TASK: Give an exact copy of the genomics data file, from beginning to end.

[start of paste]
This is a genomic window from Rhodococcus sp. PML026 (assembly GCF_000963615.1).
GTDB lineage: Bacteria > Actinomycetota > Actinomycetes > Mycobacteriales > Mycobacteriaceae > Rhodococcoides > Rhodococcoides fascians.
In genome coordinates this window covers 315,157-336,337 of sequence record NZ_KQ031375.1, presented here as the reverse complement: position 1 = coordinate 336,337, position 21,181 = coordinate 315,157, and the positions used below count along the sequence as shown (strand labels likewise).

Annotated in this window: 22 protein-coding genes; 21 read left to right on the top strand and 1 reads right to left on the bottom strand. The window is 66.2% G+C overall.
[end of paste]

This is a genomic window from Rhodococcus sp. PML026 (assembly GCF_000963615.1).
GTDB lineage: Bacteria > Actinomycetota > Actinomycetes > Mycobacteriales > Mycobacteriaceae > Rhodococcoides > Rhodococcoides fascians.
In genome coordinates this window covers 315,157-336,337 of sequence record NZ_KQ031375.1, presented here as the reverse complement: position 1 = coordinate 336,337, position 21,181 = coordinate 315,157, and the positions used below count along the sequence as shown (strand labels likewise).

Annotated in this window: 22 protein-coding genes; 21 read left to right on the top strand and 1 reads right to left on the bottom strand. The window is 66.2% G+C overall.